This is an excellent post Tamsin! It is great to see Roma advocates and NGOs using legal strategies to pursue redress for health rights violations. I wanted to add that many of these organizations are also using community monitoring to aggregate Roma experiences with health service delivery and push for improvements in public services, including immunization, antenatal care and emergency medical services using community generated evidence. This is another approach to ensuring government commitments are met in Roma communities.

Thanks for these useful comments. Attention to Roma health is long overdue, particularly given the growing body of evidence showing the impact of poverty and social exclusion on individual health.
Accurate data is crucial for policy-making because it reveals areas of greatest need and where welfare and health services are currently failing. Governments tend to collect census information on age and gender precisely because of this but they need to go further and add ethnic data. Some countries claim that it is not possible or legal to do so because of data protection issues, but many legal experts disagree and indeed some countries do collect and use this data.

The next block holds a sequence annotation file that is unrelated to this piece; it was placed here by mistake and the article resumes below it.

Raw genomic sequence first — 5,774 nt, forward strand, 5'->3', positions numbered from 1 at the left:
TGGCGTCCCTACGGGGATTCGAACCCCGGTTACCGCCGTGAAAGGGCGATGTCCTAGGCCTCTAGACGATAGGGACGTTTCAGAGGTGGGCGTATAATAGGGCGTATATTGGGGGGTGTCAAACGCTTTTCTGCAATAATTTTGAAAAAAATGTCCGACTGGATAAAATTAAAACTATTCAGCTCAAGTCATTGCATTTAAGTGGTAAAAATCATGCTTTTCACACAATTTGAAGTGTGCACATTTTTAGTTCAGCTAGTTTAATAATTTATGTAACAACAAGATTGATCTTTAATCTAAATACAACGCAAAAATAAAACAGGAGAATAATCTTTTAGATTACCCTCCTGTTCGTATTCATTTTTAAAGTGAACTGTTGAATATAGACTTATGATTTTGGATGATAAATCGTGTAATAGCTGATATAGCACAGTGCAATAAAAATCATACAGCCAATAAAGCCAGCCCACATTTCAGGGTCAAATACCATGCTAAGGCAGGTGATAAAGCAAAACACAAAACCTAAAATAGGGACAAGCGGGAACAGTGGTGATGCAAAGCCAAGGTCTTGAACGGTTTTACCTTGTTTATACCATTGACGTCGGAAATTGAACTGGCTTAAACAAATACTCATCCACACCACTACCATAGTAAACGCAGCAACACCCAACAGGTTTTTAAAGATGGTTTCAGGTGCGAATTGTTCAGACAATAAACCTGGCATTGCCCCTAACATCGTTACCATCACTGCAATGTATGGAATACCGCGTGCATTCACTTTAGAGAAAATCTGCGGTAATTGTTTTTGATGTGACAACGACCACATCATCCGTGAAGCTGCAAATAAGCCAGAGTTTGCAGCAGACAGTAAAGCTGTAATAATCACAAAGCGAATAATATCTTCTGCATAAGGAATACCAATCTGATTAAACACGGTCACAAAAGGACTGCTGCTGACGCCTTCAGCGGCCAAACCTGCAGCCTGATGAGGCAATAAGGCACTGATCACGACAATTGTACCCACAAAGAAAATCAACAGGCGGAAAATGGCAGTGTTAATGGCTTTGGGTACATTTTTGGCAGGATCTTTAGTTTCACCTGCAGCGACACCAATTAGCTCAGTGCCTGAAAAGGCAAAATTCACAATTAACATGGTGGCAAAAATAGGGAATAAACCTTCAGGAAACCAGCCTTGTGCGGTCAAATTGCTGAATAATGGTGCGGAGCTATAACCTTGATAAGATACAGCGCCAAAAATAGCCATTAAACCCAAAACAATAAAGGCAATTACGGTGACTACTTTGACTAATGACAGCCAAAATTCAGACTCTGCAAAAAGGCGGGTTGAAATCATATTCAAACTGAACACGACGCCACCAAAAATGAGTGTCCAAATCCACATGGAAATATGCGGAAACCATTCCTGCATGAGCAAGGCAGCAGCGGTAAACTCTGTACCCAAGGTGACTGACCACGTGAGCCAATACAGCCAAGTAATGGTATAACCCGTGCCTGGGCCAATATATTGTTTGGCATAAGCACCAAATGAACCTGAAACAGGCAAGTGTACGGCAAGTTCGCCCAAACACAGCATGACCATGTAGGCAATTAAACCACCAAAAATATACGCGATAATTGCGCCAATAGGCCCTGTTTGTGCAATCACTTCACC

As Alina pointed out in her comments, the lack of basic ID documents is a real barrier for Roma to access public services that they are entitled to as citizens. Participants at the Conference found this fact very surprising and explained that it can be hard to imagine how vulnerable you are if you literally do not exist for the State because of a lack of paperwork.
Bill makes an excellent point in his comment about the importance of tracking the experience of Roma when they travel to other EU countries. Despite the fact that Ministers of Health adopted a document which says that their health systems have shared values of universal access and equity, several EU countries exclude migrants from healthcare or other social services. This has inevitable consequences in terms of poor health outcomes.
In this period of continued austerity and cuts to public budgets, health spending is coming under pressure. The OECD data shows that in 2010 there was a cut in health budgets - the first such reduction since 1975. For policy-makers there are hard choices ahead about how to allocate scarce funds. This is a critical time to make sure that Roma are both visible to public authorities and their health needs recognised. There is still much work to do in this respect and it is good to see an interest by the public health community and the activism by Roma NGOs.

As Alina pointed out in her comments, the lack of basic ID documents is a real barrier for Roma to access public services that they are entitled to as citizens. Participants at the Conference found this fact very surprising and explained that it can be hard to imagine how vulnerable you are if you literally do not exist for the State because of a lack of paperwork.
Jhonson